After a long wait, researchers have finally been granted funding for further research and development of the World’s first treatment for a fatal neurological disease called Friedreich’s Ataxia. Friedreich’s Ataxia is a neurodegenerative disease that occurs from a recessive inherited gene that progressively damages the nervous systems and causes movement problems due to impaired muscle coordination or “ataxia.”

Geneticists have brought Dr.Marek Napierala onto the team that is planning on developing the first treatment (and hopefully cure) for FA among other neurological diseases such as Parkinson’s Disease and Huntington’s Disease.

CRISPR has shown promise in the research on mice that found CRISPR could reverse Huntington’s Disease.

From culture to cure

CRISPR is short for Clustered Regularity Interspaced Short Palindromic Repeat which is a powerfully simple tool used for editing genomes. It consists of 2 molecules that introduce a mutation into the DNA.

CRISPR can be attributed to Rodolphe Barrangou and his team of researchers that were studying active yogurt bacteria cultures. His team of researchers found that CRISPR fought off the bacteria commonly found in yogurt cultures.

CRISPR controversy

The controversy surrounding CRISPR is caused by the practice of genetically modifying and experimentation on embryos. CRISPR research on embryos has shown that it could be theoretically possible to edit the genome of an embryo of a child who may carry faulty genes and repair the embryos DNA code.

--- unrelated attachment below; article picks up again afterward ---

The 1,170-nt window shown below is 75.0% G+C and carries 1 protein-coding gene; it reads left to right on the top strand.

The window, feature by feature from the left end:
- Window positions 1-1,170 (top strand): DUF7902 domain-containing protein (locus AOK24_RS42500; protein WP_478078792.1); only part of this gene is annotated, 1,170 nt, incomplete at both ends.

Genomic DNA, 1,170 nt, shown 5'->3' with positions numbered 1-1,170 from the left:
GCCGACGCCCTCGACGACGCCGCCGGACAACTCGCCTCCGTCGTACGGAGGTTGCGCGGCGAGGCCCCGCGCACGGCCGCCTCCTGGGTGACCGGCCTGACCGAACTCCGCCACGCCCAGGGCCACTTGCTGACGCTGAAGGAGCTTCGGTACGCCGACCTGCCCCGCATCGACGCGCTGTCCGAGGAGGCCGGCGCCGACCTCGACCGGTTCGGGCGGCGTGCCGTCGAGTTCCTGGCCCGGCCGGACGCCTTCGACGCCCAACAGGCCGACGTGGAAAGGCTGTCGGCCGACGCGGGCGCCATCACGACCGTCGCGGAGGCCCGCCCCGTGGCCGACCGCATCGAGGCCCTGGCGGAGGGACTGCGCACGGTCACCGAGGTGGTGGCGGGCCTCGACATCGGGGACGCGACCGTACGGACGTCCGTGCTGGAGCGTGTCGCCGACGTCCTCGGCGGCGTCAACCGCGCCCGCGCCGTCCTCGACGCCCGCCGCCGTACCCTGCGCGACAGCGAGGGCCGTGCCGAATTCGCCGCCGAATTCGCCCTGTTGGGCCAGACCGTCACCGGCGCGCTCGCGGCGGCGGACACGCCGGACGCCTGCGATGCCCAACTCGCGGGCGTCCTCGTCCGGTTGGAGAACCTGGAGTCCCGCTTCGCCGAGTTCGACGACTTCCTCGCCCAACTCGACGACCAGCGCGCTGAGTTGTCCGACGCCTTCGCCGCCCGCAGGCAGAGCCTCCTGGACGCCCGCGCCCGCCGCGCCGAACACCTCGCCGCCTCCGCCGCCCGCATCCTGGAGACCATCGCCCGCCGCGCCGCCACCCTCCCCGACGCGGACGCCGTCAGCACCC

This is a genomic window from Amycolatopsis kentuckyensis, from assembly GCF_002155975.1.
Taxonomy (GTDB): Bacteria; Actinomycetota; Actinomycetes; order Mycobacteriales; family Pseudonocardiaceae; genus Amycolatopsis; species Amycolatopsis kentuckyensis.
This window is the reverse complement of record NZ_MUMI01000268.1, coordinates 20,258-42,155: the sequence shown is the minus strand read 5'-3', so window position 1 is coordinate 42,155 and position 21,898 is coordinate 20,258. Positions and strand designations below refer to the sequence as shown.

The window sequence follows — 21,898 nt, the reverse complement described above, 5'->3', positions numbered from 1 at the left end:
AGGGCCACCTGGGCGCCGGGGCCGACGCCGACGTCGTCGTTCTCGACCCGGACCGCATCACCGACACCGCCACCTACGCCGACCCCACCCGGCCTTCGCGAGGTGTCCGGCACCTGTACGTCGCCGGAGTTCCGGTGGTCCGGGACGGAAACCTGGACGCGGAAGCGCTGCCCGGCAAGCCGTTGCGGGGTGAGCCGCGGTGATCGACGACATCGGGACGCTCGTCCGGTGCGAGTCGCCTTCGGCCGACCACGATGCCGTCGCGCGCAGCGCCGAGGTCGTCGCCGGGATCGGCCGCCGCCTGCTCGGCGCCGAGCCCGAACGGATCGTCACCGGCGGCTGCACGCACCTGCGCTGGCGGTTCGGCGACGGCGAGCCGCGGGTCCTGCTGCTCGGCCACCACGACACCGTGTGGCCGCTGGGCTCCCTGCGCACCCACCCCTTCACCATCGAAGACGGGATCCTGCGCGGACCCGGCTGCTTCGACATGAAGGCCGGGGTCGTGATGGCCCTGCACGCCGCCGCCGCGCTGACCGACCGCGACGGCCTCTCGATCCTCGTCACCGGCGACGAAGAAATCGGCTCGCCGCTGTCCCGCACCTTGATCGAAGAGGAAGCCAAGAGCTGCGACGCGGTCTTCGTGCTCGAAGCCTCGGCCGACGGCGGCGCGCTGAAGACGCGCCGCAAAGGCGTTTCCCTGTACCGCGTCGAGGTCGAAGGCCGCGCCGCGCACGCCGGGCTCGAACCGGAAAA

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However, Congress has largely banned funding embryo testing due to mosaicism and because of the fact, the US National Institute of Health does not support embryo research at this time.

Researching Cas9: hoping for a cure but being realistic

New research is leaning towards the possibility that geneticists may be able to customize variants of Cas9. Whereas, not long ago, genetic research involved the use of hazardous chemicals and radiation to mutate genes. This was detrimental not only to research but also to any subject they tried to do case studies on.

Despite all the positive attention that CRISPR is getting, it is important to be realistic. Geneticists want people to know that CRISPR is not 100 percent effective all the time. However, it is a viable option that will not break the bank for people with FA among other degenerative diseases. If there is a chance, speaking for myself among others who have a rare and fatal neurodegenerative disease, it is worth the effort and time.